Learn how the ocean relates to weather and climate in this video from NASA. Uneven heating from the Sun drives ocean and atmospheric circulation. Animations and satellite data show how ocean currents and eddies distribute energy and nutrients around the world. Heat exchanges between the ocean and th
Why Doesn't the Moon Fall Down?
Astronomer Doris Daou explains how the forces of speed and gravity keep the Moon in a constant orbit around Earth in this animated video segment adapted from NASA. The Moon, Earth's natural satellite, seems to hover in the sky, unaffected by gravity. However, the reason the Moon stays in orbit is precisely because of gravity -- a universal force that attracts objects. With the right combination of speed and gravity, satellites can fall around, instead of into, the body that they orbit. In this animated video segment adapted from NASA, learn about how the Moon stays in orbit around Earth. This video is available in both English and Spanish audio, along with corresponding closed captions. CREDITS: https://www.pbslearningmedia.org/credits/ess05.sci.ess.eiu.moonorbit/ LICENSE: https://www.pbslearningmedia.org/help/full-license-for-section-3c-of-terms-of-use-download-and-share/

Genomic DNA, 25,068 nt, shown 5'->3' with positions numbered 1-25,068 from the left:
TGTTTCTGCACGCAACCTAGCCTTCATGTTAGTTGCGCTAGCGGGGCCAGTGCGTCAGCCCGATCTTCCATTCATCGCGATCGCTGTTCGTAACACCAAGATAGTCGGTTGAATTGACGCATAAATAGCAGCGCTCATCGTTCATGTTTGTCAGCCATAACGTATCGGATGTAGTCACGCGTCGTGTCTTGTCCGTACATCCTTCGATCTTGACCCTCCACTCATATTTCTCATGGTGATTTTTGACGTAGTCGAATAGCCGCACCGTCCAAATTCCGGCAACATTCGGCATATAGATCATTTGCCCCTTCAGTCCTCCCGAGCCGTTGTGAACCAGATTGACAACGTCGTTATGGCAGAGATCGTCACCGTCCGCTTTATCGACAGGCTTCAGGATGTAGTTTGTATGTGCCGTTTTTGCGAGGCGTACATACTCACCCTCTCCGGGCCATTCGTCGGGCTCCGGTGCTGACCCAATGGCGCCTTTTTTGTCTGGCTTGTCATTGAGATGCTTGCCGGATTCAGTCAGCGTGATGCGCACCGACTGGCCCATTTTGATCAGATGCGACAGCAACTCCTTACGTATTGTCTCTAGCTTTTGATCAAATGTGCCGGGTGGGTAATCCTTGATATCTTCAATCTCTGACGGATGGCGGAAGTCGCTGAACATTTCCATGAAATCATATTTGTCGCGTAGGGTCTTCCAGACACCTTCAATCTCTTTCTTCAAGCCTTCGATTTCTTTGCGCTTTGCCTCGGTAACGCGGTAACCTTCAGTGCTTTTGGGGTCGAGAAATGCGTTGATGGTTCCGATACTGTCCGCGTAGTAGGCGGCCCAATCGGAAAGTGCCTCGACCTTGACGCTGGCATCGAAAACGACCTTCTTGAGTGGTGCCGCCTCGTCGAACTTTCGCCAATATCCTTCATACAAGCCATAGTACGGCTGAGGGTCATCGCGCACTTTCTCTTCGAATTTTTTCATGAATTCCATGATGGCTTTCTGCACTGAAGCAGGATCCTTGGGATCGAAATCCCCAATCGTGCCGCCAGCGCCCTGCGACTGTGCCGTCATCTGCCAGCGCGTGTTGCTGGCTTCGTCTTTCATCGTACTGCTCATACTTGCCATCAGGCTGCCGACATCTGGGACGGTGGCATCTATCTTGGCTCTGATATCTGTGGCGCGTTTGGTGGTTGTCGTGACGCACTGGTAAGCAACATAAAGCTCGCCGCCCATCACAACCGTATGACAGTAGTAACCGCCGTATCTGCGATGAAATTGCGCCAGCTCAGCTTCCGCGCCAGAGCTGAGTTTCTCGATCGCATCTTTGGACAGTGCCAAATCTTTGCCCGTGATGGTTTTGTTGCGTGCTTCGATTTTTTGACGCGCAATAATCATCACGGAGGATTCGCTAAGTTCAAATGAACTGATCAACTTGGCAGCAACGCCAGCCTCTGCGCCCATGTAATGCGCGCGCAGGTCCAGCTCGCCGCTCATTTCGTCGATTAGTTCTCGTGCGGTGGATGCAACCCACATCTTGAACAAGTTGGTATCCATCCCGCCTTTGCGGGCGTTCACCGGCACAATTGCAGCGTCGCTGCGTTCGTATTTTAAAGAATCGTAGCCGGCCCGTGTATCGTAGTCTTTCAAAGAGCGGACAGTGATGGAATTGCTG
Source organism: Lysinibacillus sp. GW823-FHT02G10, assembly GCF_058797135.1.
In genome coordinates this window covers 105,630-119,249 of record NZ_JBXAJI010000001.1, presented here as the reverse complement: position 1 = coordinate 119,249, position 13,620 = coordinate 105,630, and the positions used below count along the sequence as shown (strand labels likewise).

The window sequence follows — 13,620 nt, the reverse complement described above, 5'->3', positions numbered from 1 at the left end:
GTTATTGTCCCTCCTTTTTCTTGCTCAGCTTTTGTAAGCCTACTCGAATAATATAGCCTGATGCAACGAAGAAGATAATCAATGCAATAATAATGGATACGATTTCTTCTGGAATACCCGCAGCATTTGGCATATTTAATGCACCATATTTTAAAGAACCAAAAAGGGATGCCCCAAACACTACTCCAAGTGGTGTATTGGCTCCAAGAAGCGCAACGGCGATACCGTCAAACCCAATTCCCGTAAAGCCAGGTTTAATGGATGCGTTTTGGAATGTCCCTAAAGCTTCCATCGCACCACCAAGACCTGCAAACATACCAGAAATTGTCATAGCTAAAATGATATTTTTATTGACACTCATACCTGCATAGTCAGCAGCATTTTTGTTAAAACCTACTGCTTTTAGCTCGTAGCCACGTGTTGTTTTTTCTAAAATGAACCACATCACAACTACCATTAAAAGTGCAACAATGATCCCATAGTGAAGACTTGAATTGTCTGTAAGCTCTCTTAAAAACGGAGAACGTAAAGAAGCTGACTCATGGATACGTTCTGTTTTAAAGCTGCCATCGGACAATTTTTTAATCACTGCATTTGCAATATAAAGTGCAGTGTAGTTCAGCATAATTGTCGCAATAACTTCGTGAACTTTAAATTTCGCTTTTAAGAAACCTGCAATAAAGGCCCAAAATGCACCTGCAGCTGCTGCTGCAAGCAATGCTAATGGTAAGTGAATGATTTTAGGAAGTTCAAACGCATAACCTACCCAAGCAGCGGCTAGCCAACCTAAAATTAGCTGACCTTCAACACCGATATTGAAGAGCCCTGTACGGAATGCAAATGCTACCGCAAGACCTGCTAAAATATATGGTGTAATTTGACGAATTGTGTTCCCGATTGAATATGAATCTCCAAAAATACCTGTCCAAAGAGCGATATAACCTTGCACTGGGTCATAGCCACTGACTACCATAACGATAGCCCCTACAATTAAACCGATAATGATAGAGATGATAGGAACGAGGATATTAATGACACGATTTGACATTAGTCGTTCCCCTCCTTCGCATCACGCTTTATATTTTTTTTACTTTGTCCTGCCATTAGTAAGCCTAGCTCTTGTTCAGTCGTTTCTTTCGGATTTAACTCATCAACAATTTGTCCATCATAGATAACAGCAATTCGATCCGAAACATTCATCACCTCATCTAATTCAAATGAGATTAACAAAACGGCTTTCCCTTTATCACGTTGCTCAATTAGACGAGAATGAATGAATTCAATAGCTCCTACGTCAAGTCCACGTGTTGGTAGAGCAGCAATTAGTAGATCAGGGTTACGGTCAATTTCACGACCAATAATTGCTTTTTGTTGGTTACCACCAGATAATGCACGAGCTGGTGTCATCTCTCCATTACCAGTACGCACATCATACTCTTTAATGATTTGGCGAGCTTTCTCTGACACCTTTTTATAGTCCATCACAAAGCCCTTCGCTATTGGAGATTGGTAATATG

More videos by this producer
In this video from the ICT Center, learn about the index of refraction and Snell's law. Review a simple example of refraction, the speed of light in materials and the formula for calculating the index of refraction. Explore a table of the refractive indices of common media and materials used in fibe
Hear how a research assistant got her start in biotechnology — Sandra fell in love with science during her certificate program in Boston, Massachusetts. The video details not only Sandra's cutting-edge research work — using nanotechnology, rather than needles, to deliver vaccines — but also the qual